Some Thoughts with … Madolyn Rogers
Madolyn Rogers is a science journalist who lives on a wooded hill in Wisconsin with her husband David, son Luke, and extended family, as well as their dog Xander and the occasional visiting bat or squirrel. (It’s a ramshackle old house in the country, OK, things get in…)
She has loved fantasy and science fiction since childhood, when she immersed herself in Star Trek, Dune, Lord of the Rings, and the Earthsea trilogy, among many other indelible works. More recently, she has been a fan of Game of Thrones, Marvel movies, and the sci-fi novels of Vernor Vinge and Lois McMaster Bujold. Her favorite movie of the last couple of years was the trippy sci-fi masterpiece “Annihilation.”
Professionally, she writes about brain research, and in her spare time, she studies martial arts and plays Dungeons & Dragons.
Welcome to my favourite section of the blog, interviewing the authors. Today we are accompanied by Madolyn Rogers, author of Tales of Wyvernia and also featured in the anthology The Alchemy of Sorrow (will be released in November 2022).
Let’s dive in!
1.- What made you decide on the self-publish route?
Originally I decided to self-publish because of the creative control it gives me. Based on meeting agents at writing conferences, I knew that publishers would ask for changes to make my story more marketable. I felt those changes would make it more cliched, and I didn’t want to go that route. I wanted to publish it the way it was, as the story I set out to tell. After putting the book out, I discovered that self-published fantasy is a vibrant field full of amazing talent, telling unique and fascinating stories. I’m really happy to be part of this community.
2.- Which aspect do you find more difficult in the creative process?
When I start writing, I usually have a vision for the overall story I want to tell. I know the main theme and how it ends, but the plot mechanics of getting there can be hard to nail down. Sometimes I get stuck and have to set a story aside for a little while and let my subconscious work on it. Then when I come back to it, I know how to resolve my plot problem and move forward. I love that part of writing, actually. Sometimes it’s like solving a puzzle, figuring out how to put all the pieces together to make a complete picture.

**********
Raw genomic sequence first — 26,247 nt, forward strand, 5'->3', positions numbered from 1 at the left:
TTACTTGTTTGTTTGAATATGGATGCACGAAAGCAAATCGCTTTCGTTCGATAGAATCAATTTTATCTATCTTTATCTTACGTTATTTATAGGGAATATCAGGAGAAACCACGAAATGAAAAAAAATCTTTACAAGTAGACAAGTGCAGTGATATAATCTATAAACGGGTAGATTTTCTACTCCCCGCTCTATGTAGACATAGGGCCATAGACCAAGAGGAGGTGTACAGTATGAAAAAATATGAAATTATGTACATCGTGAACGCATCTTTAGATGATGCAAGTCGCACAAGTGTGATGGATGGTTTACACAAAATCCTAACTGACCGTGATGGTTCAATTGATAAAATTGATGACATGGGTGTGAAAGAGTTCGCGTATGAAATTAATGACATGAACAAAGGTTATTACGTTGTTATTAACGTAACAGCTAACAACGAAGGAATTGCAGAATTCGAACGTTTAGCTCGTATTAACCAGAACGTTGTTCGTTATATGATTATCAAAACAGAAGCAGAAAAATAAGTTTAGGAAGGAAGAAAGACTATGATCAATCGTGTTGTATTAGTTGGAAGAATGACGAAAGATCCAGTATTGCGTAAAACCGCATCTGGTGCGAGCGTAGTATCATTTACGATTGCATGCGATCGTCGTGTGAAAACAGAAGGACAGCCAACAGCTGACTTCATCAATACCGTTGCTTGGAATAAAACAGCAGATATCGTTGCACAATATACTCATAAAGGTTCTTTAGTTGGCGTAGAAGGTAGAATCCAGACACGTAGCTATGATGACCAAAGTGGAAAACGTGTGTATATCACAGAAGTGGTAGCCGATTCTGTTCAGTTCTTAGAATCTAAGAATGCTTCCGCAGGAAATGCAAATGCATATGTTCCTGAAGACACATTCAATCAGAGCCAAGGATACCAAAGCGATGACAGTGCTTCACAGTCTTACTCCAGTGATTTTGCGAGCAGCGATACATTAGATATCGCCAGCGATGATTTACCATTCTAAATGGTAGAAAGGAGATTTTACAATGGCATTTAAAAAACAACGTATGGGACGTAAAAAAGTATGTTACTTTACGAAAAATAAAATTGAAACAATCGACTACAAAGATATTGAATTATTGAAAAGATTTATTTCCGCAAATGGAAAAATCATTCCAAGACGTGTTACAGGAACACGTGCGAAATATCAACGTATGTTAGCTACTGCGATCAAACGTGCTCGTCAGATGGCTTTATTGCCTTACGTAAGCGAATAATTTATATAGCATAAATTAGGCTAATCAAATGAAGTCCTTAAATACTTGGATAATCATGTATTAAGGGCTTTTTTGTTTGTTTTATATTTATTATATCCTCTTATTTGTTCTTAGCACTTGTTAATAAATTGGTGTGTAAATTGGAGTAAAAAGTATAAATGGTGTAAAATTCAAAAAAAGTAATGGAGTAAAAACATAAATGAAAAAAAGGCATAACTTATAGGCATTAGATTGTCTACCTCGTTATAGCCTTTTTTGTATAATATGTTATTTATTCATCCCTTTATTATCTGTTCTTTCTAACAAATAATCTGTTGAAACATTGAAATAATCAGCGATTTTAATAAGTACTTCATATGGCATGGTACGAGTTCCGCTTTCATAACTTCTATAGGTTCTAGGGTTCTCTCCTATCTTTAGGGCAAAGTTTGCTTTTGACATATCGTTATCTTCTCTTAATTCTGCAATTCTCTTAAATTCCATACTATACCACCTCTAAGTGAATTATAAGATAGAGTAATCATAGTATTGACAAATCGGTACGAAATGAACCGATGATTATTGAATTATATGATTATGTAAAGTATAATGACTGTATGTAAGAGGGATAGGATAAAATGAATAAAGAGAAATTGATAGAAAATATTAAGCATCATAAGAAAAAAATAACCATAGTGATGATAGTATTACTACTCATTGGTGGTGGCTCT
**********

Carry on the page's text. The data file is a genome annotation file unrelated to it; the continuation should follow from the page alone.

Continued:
3.- From where do you draw inspiration for the Copper Assassin (the entity)?
I’ve always been fascinated by golems, these mysterious automatons. I think they have some of the same appeal to me as sci-fi androids—emotionless beings that provide an outside perspective on human behavior, like Data in Star Trek. I wanted to write a golem that had that same quality. Not slow and clanking and stupid as they’re sometimes portrayed, but instead fast and deadly and with her own mind. Nonetheless, she’s still basically a machine that follows her programming to the best of her ability. I was fascinated by how such a being would look at the world and how she would interact with people, and where the story would go from there.
4.- I find this mix between fantasy and sci-fi really interesting, what made you think about it?
I’m a big fan of both fantasy and sci-fi, so I think it was natural for me to mix them to some extent! I like the freedom of creating a fantasy world and developing the rules for how it works, but I also have a science background, so I tend to think in those terms. Probably some of that science mindset creeps into my fantasy stories without my even realizing it.
5.- What inspired Wyverna?
Wyverna started as an idea about a society of outcasts. When I was younger I always felt like I didn’t quite fit in, so I imagined a whole culture of people like that, people who had been kicked out of their own countries for being too different. Rebels, sorcerers, assassins, religious cults… then all these outcasts banded together to form this chaotic melting-pot society where anything goes. It made sense to me that they would survive by becoming pirates and preying on the countries that rejected them. Besides, pirates are fun to write about! I also really wanted to make Wyverna an egalitarian culture where men and women have equal status. There have been so many stories focused on patriarchal cultures, and I wanted to explore something different. I enjoyed writing all the kick-ass women in this story.
6.- What can we expect in the future from Madolyn Rogers?
The sequel to The Copper Assassin, Jackal of the Mind, is out now. It follows the same main character, Gorgo, but is a separate adventure. I have the third book in the series written and am doing final revisions on it, and I’m working on book four. So I anticipate several more books in the series, tracking the twists and turns in Gorgo’s life as he evolves. I also have a novella set in Wyverna with a female main character, which I may publish next. That piece has a somewhat different style, very character-focused. I feel there’s a lot of room to tell a variety of stories in this setting, and I look forward to delving into all the aspects of this society in the years to come. Finally, I have a short story in a fantasy/sci-fi anthology, The Alchemy of Sorrow, that comes out this fall. That story is set in the same world as Wyverna, but a few centuries earlier. The other authors in the anthology are amazing, and I’m really excited to be part of this project.